“Terrible Beast” Takes Residence in Exley Science Center

Exley Science Center is now home to its second prehistoric specimen—a massive land animal known as a Deinotherium giganteum. This elephant-lookalike would have weighed up to 20,000 pounds and would use their massive tusks for stripping bark from tree trunks for eating and for dominating fellow males during mating season.

Exley Science Center is home to its second prehistoric specimen—a massive land animal known as a Deinotherium giganteum—or “terrible beast.” The skull cast is displayed in the hallway between Exley Science Center and the passway to Shanklin Laboratory and is part of the Joe Webb Peoples Museum of Natural History. The exhibit was installed on Feb. 26.

In 2017, the Deinotherium skull was discovered in two wooden boxes by faculty and students exploring Exley Science Center’s seventh-floor penthouse. The skull was once a centerpiece to Wesleyan’s Natural History Museum, located on the top floor of Judd Hall (pictured at left). After the museum closed in 1957, the Deinotherium and thousands of other specimens and objects were relocated and displaced around campus. The skull was first housed in the tunnels beneath the Foss Hill residence hall and relocated to Exley in 1970. (Historic photo courtesy of Wesleyan’s Special Collections and Archives)

Giant Glyptodon Emerges in Exley Science Center

Joel LaBella, facility manager for the Earth and Environmental Sciences Department; Bruce Strickland, Instrument maker specialist; Jim Zareski, research assistant/lab manager for the Earth and Environmental Sciences Department; Freeman Scholar Yu Kai Tan '20; Freeman Scholar Andy Tan '21; Ellen Thomas, the Harold T. Stearns Professor of Integrative Sciences; Annie Burke, chair and professor of biology; and David Strickland, instrument maker.

The Glyptodon, a giant fossil cast that has been in storage since 1957, is now on display in Exley Science Center. Several members of the Wesleyan community helped install the 8-foot-long cast on Feb. 26. Pictured, from left, are Joel LaBella, facility manager for the Earth and Environmental Sciences Department; Bruce Strickland, Instrument maker specialist; Jim Zareski, research assistant/lab manager for the Earth and Environmental Sciences Department; Freeman Scholar Yu Kai Tan ’20; Freeman Scholar Andy Tan ’21; Ellen Thomas, the Harold T. Stearns Professor of Integrative Sciences; Annie Burke, chair and professor of biology; and David Strickland, instrument maker. Glyptodon means “grooved or carved tooth” in Greek. The creature lived approximately 2 million to 10,000 years ago.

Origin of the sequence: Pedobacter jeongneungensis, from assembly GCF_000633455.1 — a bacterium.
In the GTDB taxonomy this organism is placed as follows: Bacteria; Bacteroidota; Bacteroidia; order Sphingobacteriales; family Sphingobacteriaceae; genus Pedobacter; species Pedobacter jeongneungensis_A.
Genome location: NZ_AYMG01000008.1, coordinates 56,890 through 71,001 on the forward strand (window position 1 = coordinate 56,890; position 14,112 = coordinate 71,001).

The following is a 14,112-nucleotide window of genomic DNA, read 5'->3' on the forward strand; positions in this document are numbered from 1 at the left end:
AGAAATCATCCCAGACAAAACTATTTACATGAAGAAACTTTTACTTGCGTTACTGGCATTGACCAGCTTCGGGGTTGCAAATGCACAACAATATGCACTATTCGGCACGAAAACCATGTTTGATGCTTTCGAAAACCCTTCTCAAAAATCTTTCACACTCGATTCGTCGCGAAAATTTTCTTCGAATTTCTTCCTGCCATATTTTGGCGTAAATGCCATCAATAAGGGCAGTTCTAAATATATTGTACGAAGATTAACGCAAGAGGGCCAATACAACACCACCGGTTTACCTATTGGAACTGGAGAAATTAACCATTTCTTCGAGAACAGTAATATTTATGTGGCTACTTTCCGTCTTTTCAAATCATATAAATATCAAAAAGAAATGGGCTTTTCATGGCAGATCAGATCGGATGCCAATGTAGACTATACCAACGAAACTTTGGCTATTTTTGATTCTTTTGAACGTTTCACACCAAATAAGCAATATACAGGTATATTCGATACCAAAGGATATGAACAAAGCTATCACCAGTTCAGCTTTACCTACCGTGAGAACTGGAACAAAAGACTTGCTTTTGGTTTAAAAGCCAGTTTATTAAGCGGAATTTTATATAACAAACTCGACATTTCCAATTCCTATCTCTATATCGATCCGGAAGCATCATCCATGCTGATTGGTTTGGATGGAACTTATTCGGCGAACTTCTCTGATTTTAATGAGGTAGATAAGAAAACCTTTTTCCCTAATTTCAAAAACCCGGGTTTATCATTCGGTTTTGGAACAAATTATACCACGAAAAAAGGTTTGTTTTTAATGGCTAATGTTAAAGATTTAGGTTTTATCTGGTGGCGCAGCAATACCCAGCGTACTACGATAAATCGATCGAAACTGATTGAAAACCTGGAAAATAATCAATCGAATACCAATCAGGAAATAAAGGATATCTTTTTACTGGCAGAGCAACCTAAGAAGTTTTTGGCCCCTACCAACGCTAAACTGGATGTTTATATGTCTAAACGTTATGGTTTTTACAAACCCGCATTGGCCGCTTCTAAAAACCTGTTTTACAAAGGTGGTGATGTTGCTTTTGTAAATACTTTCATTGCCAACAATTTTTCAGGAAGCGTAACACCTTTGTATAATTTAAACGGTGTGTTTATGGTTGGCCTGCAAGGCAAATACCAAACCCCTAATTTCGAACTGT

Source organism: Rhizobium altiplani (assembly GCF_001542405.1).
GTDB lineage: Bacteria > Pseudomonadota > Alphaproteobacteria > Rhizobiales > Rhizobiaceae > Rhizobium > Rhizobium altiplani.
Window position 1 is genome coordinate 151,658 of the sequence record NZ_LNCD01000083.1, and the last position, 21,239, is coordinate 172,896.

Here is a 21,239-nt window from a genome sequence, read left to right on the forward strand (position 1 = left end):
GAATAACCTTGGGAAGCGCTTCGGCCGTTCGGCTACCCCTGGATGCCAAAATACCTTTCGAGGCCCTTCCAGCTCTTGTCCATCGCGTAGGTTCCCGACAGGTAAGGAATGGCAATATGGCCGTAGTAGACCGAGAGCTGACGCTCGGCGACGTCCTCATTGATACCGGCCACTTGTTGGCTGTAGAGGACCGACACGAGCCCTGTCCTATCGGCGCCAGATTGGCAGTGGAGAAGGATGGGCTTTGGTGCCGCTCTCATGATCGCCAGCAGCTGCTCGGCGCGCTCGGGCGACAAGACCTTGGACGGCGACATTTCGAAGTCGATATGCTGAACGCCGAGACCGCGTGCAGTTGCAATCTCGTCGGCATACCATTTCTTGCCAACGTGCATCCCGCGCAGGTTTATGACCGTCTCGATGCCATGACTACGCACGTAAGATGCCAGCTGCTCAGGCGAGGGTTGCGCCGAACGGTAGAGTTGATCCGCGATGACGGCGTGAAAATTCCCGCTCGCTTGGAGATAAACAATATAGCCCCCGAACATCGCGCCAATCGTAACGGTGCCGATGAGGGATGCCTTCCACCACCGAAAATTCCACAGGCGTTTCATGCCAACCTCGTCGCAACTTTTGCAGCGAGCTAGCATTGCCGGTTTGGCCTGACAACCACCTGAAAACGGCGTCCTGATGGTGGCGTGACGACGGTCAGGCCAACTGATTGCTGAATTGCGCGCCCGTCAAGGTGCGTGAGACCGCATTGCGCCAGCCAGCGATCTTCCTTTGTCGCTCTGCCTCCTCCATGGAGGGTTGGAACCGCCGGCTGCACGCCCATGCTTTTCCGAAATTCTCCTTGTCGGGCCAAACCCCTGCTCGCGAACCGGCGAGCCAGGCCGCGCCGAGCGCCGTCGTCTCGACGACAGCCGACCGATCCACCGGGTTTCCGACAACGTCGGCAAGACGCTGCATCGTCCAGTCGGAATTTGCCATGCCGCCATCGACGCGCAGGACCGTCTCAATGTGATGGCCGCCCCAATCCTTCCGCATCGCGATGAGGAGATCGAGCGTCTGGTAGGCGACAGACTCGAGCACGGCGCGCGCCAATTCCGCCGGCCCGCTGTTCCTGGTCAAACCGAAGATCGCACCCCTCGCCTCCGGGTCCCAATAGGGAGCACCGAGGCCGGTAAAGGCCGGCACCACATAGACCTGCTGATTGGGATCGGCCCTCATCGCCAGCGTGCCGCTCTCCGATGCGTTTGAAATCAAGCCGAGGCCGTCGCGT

The Glyptodon as seen from the front (upper) and back (lower) in its glory days, when it was displayed in the Orange Judd Museum of Natural Sciences, before 1957. Note the skull and hind left foot present, and the armored tail visible from the rear. Copy of 1876 advertisement by Ward, dated 1876, in which he names ‘the Wesleyan University of Middletown, Conn.’, as having purchased a number of his ‘Casts of celebrated Fossils’.

Prior to 1957, the Glyptodon was displayed in the Orange Judd Museum of Natural Sciences. Pictured in the center is an 1876 Ward advertisement, in which he names “the Wesleyan University of Middletown, Conn.” as having purchased a number of his “casts of celebrated fossils.”

For the past 60 years, a massive megafauna mammal thrived in crates buried in Wesleyan’s tunnels and attics. This month, the creature, known as a Glyptodon, has emerged in Exley Science Center for public viewing.

Although the armored armadillo-like animal became extinct more than 10,000 years ago, Wesleyan acquired a fossil cast in the 1870s, where it became a showpiece at the university’s Orange Judd Museum of Natural Sciences.

In 1957, the museum closed and thousands of artifacts, including the Glyptodon, were haphazardly stuffed into crates and boxes and hauled to multiple locations throughout campus.

“After the museum closed, everything was scattered all over, anywhere there was a place to put it,” said Ellen Thomas, the Harold T. Stearns Professor of Integrative Sciences and research professor of earth and environmental sciences. “Just recently, we’ve started to uncover all these lost treasures and we’re working to get them organized and cataloged. The Glyptodon is one of our major finds.”